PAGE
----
L'ITALIA RIPARTE SOLO ATTIRANDO I RICCHI E I BRAVI E CACCIANDO I POVERI E INCAPACI


DATO INFLAZIONE ....SOTTO ATTESE....DOLLARO FORTE E BORSA CHE CERCA IL RECUPERO SPERANDO IN DRAGHI....E NEL SUO QE (PROBABILITA' POU' ALTE VISTO IL DATO)

LA  CINA E' DISPERATA,...E TAGLIA IL COEFFICIENTE DI RISERVA OBBLIGATORIA..
 China's central bank reduced the amount of cash that banks must hold as reserves for the fifth time since Feb. 2015, as it seeks to revive a slowing economy.
The People's Bank of China said on its website that it would cut the reserve requirement ratio by 50 basis points for all banks, taking the ratio to 17 percent for the country's biggest lenders. The cut is effective March 1.
China last cut RRR on Oct. 23, when it also reduced interest rates by 25 basis points .

L'EUROPA DEL MERCATO AZIONARIO SI AGGRAPPA ALLA DEFLAZIONE CON CONSEGUENTE INTERVENTO MONETARIO DI DRAGHI....E
DOLLARO FORTE (PROBLEMI PER LA CINA)
ORO FORTE
YEN FORTE
EURO DEBOLISSIMO CHE PERMETTE AI MERCATI AZIONARI DI SOPRAVVIVERE recuperando dai minimi...ma tutti temono che in Europa i mercati reagisca male a maggiori stimoli monetari così come e' accaduto in Giappone. ..

Euro-area consumer prices plunged the most in a year in February and a core measure also dropped, adding to deflation concerns that are piling pressure on the European Central Bank to expand stimulus in March.
The inflation rate in the 19-nation bloc declined to minus 0.2 from a positive reading of 0.3 percent in January, according to data published Monday. Core inflation, which strips out volatile elements such as food and energy, was at 0.7 percent, down from 1 percent in the prior month.
The deteriorating inflation backdrop comes just over a week before ECB policy makers led by President Mario Draghi gather in Frankfurt for a meeting at which they’ve said they’ll review if their current stimulus is enough. Price growth has fallen short of the ECB’s goal of just below 2 percent for more than two years amid a drop in oil prices, pushing the central bank to take more and more aggressive action in response.
“If we look at Europe at the moment, the danger we face is without any doubt deflation not inflation,” ECB Governing Council member Francois Villeroy de Galhau said in an interview on Sunday. “If the low energy prices have sustainable long-term effects, we have to act. That seems to be the case, but we will see in March.”
Both the headline and the core measures of inflation were weaker than economists had forecast. The main rate was projected to come in at zero, while the core rate was expected to slip to 0.9 percent.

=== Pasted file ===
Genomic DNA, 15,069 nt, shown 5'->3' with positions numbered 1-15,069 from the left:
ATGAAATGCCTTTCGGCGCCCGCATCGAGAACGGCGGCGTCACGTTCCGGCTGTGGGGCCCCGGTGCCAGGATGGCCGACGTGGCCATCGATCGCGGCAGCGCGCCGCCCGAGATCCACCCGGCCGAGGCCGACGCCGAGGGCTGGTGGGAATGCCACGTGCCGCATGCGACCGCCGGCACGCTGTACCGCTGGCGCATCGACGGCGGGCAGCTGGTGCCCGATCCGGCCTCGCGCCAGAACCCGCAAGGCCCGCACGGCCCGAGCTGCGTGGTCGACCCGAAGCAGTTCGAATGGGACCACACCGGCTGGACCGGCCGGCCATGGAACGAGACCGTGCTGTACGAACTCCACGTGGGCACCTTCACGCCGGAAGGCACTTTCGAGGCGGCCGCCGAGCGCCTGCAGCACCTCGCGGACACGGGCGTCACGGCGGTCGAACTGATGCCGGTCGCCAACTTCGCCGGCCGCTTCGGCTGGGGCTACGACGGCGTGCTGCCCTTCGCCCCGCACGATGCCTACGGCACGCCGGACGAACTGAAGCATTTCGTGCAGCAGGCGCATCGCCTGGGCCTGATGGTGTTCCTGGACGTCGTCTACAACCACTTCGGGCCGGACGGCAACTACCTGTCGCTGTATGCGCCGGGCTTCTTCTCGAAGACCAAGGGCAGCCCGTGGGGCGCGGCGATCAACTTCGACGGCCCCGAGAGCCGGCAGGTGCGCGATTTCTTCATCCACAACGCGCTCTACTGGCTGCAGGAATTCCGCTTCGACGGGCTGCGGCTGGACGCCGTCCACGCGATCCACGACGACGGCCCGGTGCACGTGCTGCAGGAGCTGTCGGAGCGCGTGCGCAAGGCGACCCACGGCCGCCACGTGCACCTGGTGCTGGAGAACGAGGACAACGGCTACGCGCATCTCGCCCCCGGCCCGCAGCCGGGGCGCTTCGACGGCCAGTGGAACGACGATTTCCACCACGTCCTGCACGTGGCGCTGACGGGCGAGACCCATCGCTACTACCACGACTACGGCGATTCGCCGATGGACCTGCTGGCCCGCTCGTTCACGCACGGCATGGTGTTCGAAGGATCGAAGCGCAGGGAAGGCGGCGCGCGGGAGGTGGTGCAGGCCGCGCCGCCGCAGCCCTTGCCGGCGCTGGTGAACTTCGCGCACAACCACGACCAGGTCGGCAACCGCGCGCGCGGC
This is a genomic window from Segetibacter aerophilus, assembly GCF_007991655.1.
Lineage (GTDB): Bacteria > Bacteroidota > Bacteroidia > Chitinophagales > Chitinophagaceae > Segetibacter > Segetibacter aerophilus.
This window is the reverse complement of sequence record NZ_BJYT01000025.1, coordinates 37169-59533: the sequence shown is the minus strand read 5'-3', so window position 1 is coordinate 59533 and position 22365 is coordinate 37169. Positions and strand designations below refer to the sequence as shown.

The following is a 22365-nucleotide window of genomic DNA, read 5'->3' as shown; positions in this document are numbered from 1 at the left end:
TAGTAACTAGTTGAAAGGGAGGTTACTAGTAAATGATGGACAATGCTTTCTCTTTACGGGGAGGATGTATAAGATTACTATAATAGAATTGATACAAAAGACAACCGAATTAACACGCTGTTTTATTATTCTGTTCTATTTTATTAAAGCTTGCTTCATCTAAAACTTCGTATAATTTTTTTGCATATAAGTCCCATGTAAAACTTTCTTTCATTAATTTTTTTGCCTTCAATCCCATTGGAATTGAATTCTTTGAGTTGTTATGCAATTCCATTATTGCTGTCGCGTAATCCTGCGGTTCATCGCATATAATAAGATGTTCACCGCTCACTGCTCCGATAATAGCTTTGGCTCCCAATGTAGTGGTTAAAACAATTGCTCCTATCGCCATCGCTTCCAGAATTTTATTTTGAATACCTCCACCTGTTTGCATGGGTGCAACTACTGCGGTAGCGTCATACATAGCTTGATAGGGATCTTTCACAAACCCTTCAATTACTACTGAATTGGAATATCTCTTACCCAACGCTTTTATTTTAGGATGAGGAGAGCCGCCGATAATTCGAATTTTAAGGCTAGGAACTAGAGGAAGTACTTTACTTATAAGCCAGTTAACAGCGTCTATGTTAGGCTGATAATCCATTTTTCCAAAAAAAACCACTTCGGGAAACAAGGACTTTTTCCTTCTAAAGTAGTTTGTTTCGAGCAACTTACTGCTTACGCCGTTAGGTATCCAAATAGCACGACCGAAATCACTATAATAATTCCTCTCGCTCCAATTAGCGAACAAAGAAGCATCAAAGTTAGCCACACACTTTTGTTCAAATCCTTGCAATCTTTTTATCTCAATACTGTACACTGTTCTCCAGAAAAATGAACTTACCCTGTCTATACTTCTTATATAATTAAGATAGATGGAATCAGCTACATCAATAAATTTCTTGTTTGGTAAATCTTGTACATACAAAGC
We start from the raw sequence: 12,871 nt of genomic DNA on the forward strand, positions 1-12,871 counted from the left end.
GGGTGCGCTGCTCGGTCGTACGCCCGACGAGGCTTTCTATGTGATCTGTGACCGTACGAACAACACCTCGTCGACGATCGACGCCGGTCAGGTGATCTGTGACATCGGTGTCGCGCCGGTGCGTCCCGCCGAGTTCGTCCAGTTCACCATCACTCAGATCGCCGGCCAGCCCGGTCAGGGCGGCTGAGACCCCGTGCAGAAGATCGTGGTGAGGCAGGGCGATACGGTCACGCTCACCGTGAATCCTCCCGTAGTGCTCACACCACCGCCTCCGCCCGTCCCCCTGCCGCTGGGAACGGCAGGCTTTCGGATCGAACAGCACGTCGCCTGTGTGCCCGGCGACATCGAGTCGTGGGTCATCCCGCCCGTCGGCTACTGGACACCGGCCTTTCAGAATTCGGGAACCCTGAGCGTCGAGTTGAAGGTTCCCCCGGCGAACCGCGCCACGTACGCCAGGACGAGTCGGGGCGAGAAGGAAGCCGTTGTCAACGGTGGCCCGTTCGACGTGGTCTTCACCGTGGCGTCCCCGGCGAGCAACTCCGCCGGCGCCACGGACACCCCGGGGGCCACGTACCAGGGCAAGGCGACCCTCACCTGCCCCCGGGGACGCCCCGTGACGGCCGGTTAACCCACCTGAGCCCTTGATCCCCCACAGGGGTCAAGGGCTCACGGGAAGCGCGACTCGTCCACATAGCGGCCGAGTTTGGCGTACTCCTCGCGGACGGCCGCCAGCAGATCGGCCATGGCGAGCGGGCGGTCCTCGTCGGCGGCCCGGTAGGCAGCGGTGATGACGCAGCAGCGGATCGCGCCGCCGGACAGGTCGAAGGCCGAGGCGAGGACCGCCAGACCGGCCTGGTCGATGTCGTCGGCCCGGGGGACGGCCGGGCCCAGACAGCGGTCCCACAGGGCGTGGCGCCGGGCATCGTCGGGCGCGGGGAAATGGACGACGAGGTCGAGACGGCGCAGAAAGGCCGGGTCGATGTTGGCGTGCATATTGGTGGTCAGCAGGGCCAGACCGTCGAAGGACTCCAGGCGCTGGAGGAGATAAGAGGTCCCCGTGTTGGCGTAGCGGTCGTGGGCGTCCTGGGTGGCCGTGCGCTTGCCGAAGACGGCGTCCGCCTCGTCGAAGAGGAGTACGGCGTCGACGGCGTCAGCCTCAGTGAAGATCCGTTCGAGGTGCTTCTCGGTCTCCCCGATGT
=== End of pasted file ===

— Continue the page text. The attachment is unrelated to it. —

Disappointing Data

The euro-wide number follows disappointing data from Germany, France and Spain. In Germany, the European Union-harmonized inflation rate dropped to minus 0.2 percent from 0.4 percent. The rate in France fell to minus 0.1 percent, while Spanish prices slid 0.9 percent. All readings were worse than economists had forecast.
To kickstart a revival in inflation, the ECB has already cut its deposit rate to minus 0.3 percent and is pumping 60 billion euros ($66 billion) a month into the economy via asset purchases. Central bank officials have said they are ready to expand stimulus if needed to counter the risk of low inflation becoming entrenched in the region’s economy.
This puts the spotlight on appearances from policy makers before the ECB enters its week-long quiet period ahead of the March 10 meeting. Executive Board members Sabine Lautenschlaeger and Benoit Coeure are both slated this week; so are Governing Council members Klaas Knot and Villeroy de Galhau.
“With inflation expectations low and falling, the threat of a more persistent bout of deflation remains very real,” Jessica Hinds, an economist at Capital Economics Ltd. in London wrote in a client note before the data. “As such, the ECB cannot afford to
disappoint expectations of more stimulus in March.”


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1 commento:

Anonimo ha detto...

Il fatto che i mercati scontano un'inflazione nel 2021 all'1,37% esula quindi in parte dalla quotazione del petrolio. E' un problema strutturale. I mercati hanno ben chiaro che l'Eurozona sta vivendo una crisi della domanda e finché non arriveranno nuove risorse alla domanda (e quindi in particolare al ceto medio-basso della popolazione) attraverso un aumento del reddito o una diminuzione fiscale che ne aumenti il potere di acquisto, sarà difficile immaginare un futuro con un'inflazione “sana” intorno al 2%.
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